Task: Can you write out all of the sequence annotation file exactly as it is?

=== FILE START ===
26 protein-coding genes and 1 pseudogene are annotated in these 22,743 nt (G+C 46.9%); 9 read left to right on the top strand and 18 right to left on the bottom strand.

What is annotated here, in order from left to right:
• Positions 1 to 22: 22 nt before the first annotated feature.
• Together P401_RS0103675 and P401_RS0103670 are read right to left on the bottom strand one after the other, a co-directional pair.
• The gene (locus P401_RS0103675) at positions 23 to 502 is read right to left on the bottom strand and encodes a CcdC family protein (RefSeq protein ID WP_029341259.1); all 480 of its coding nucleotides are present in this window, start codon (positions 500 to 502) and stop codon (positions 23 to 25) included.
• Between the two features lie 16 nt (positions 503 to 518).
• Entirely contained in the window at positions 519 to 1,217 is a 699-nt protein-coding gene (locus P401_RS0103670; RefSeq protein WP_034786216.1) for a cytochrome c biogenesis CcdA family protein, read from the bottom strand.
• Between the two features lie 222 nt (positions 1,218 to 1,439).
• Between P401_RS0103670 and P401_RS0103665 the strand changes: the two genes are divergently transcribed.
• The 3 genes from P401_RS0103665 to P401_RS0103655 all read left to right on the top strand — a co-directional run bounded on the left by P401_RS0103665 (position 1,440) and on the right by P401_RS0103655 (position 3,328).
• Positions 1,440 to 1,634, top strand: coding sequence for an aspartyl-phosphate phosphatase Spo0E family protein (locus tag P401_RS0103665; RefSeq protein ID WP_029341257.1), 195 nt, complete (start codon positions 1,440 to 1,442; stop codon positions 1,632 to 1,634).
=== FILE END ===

26 protein-coding genes and 1 pseudogene are annotated in these 22,743 nt (G+C 46.9%); 9 read left to right on the top strand and 18 right to left on the bottom strand.

What is annotated here, in order from left to right:
• Positions 1 to 22: 22 nt before the first annotated feature.
• Together P401_RS0103675 and P401_RS0103670 are read right to left on the bottom strand one after the other, a co-directional pair.
• The gene (locus P401_RS0103675) at positions 23 to 502 is read right to left on the bottom strand and encodes a CcdC family protein (RefSeq protein ID WP_029341259.1); all 480 of its coding nucleotides are present in this window, start codon (positions 500 to 502) and stop codon (positions 23 to 25) included.
• Between the two features lie 16 nt (positions 503 to 518).
• Entirely contained in the window at positions 519 to 1,217 is a 699-nt protein-coding gene (locus P401_RS0103670; RefSeq protein WP_034786216.1) for a cytochrome c biogenesis CcdA family protein, read from the bottom strand.
• Between the two features lie 222 nt (positions 1,218 to 1,439).
• Between P401_RS0103670 and P401_RS0103665 the strand changes: the two genes are divergently transcribed.
• The 3 genes from P401_RS0103665 to P401_RS0103655 all read left to right on the top strand — a co-directional run bounded on the left by P401_RS0103665 (position 1,440) and on the right by P401_RS0103655 (position 3,328).
• Positions 1,440 to 1,634, top strand: coding sequence for an aspartyl-phosphate phosphatase Spo0E family protein (locus tag P401_RS0103665; RefSeq protein ID WP_029341257.1), 195 nt, complete (start codon positions 1,440 to 1,442; stop codon positions 1,632 to 1,634).